Gregory C. Chow is a major figure in econometrics and applied economics. Every beginning econometrics student learns the "Chow test," a statistical test for structural change in a regression. However, Gregory's work extends far beyond his eponymous test. He was a major figure in the postwar flowering of econometrics, and his applied work included important research in microeconomics, macroeconomics, and development economics (particularly in reference to Southeast Asia). He has also been a major adviser on economic policy, economic reform, and economic education in both Taiwan and mainland China.
He received a B.S. from Cornell University and his Ph.D. from the University of Chicago, entering in the fall of 1951. Gregory's first position after receiving his Ph.D. was at the Sloan School of Management of MIT. From MIT, Gregory accepted a tenured position at Cornell in 1959, his alma mater. He then accepted an offer from Ralph Gomory to join the IBM Thomas Watson Research Center at Yorktown Heights, New York, for a year. Gregory so liked IBM that after a few months he resigned his professorship at Cornell to join the company---quite an unusual career move at the time. Gregory was highly productive at IBM, doing work in econometrics, applied economics (including studies of the demand for money, the demand for computers, and the multiplier-accelerator model of Keynesian macroeconomics), and dynamic economics. While at IBM Gregory also applied his economic analysis and judgment together with his econometric skills to advise on corporate planning and to solve business problems for the company. Beginning in the middle 1960's, he also visited Taiwan often and served as a major economic adviser to the Taiwan government.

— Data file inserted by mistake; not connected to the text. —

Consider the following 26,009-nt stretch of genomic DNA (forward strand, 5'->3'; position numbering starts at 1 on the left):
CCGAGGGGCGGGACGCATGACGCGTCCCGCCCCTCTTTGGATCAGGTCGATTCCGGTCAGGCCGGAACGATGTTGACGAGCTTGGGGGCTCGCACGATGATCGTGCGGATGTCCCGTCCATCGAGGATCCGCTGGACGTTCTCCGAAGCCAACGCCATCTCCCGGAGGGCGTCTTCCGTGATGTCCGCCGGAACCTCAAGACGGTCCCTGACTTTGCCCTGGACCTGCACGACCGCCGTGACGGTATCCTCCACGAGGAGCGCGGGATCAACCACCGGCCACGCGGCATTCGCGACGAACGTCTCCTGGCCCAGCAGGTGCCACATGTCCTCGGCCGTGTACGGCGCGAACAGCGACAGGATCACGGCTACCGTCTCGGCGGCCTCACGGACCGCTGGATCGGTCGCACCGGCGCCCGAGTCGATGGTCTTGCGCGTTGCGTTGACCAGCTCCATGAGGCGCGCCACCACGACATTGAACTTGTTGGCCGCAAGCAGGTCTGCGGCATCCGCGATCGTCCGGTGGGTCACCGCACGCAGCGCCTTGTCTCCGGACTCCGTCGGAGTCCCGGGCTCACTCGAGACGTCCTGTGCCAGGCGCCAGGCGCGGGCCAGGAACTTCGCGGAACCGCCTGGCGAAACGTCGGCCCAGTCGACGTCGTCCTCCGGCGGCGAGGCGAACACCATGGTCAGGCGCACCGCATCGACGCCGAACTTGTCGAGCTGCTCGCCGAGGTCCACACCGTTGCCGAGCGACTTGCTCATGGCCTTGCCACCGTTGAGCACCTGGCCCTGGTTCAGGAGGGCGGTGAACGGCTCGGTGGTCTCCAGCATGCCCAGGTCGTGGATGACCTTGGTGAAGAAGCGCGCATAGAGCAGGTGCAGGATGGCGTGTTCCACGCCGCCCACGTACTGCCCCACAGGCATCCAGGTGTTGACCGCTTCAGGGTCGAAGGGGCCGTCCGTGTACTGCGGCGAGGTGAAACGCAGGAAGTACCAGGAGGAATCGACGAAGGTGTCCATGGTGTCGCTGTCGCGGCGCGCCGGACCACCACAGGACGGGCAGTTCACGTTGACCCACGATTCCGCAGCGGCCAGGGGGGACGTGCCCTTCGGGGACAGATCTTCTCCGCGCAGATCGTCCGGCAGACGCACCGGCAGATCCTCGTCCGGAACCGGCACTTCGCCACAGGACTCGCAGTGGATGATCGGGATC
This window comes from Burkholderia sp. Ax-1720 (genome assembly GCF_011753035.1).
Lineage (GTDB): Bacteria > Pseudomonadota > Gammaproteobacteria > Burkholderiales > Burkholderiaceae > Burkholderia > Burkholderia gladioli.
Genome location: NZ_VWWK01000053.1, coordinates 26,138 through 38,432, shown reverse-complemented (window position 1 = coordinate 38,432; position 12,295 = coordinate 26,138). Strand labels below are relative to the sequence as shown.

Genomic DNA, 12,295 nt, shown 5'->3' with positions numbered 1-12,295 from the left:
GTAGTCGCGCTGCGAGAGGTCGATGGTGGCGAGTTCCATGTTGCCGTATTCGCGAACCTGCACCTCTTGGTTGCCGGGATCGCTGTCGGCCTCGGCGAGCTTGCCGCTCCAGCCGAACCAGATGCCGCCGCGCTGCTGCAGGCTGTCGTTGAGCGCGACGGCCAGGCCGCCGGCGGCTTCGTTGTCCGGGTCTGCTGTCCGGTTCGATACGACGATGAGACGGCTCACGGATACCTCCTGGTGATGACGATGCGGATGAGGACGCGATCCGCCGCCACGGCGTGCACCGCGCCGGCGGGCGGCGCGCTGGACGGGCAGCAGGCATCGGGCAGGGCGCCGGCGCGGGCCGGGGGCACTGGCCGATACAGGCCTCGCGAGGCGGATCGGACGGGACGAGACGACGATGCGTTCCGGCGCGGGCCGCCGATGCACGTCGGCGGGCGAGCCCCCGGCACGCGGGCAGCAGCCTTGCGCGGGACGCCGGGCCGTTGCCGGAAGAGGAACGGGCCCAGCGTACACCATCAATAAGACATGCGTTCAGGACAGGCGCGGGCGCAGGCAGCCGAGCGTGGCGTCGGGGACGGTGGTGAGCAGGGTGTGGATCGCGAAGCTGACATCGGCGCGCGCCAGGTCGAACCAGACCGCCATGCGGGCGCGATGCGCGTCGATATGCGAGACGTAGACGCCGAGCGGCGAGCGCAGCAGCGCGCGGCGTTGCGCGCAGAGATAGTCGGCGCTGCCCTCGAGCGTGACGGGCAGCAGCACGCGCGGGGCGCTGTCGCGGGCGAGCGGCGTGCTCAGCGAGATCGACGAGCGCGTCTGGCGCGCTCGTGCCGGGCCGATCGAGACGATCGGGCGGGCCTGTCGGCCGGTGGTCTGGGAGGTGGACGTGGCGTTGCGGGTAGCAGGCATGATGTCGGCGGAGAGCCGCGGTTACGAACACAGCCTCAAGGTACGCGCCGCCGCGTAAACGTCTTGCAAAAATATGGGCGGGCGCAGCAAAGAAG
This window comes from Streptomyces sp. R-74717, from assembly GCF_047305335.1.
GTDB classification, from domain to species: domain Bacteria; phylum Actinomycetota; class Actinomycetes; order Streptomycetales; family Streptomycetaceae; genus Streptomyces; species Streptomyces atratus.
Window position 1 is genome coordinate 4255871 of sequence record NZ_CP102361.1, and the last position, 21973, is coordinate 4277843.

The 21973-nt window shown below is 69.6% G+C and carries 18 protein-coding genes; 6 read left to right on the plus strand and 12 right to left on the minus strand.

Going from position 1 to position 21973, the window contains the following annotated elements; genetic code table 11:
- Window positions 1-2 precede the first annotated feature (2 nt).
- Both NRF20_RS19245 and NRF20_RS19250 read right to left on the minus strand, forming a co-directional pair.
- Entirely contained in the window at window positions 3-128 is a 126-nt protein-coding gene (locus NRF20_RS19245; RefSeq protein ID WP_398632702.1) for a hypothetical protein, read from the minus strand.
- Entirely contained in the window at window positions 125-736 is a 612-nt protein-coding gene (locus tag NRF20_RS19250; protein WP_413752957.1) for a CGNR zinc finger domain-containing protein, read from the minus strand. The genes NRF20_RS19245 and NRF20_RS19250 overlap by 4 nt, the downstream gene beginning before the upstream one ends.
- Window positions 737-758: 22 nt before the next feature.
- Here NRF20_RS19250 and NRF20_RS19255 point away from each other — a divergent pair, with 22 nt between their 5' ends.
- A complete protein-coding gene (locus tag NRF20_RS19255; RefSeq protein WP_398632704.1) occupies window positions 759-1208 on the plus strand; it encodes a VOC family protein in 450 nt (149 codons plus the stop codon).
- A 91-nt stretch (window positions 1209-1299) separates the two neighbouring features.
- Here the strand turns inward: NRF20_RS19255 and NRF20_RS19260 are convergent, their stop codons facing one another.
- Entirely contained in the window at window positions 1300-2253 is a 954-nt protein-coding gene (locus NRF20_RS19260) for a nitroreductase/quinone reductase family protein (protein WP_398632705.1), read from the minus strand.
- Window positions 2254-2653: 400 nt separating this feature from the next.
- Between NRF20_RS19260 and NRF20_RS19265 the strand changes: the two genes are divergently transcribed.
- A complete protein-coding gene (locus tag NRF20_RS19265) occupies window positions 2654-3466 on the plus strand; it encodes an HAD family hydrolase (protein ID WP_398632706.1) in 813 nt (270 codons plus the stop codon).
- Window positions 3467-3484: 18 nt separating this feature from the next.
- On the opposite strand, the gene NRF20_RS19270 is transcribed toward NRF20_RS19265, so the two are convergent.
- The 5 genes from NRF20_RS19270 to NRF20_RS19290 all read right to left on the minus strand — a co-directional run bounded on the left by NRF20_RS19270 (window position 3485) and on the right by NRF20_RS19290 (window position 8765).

In 1970 Gregory accepted a professorship at Princeton, succeeding Oskar Morgenstern as the Director of the Econometric Research Program. He remained Director for almost three decades, stepping down in 1997. In 2001 Princeton University renamed the Program the Gregory C. Chow Econometric Research Program in his honor. At Princeton he continued to do innovative research in both econometrics and applied economics.His econometric research included the study of simultaneous equation systems, both linear and nonlinear; full-information maximum likelihood estimation; estimation with missing observations; estimation of large macroeconomic models; modeling and forecasting with time series methods.Combining econometrics, economic theory, and macroeconomics, Gregory did path-breaking work on optimal control theory and its application to stochastic economic systems. In more recent years he developed and championed a solution approach for dynamic optimization problems using Lagrange multiplier methods. Gregory also published a number of monographs and popular textbooks (his econometrics textbook has been translated into Chinese and Polish).
Gregory is a member of Academia Sinica and the American Philosophical Society, and a fellow of the American Statistical Association and of the Econometric Society. He was Chairman of the American Economic Association's Committee on Exchanges in Economics with the People's Republic of China from 1981 to 1994, and Co-Chairman of the U.S. Committee on Economics Education and Research in China from 1985 60 1994. He served as adviser to the Premier and the Commission on Restructuring the Economic System of the PRC on the reform of China's economy. He has been appointed Honorary Professor at Fudan, Hainan, Nankai, Shandong, the People's and Zhongshan Universities and the City University of Hong Kong, and has received honorary doctorate degrees from Zhongzhan University and Lingnan University in Hong Kong.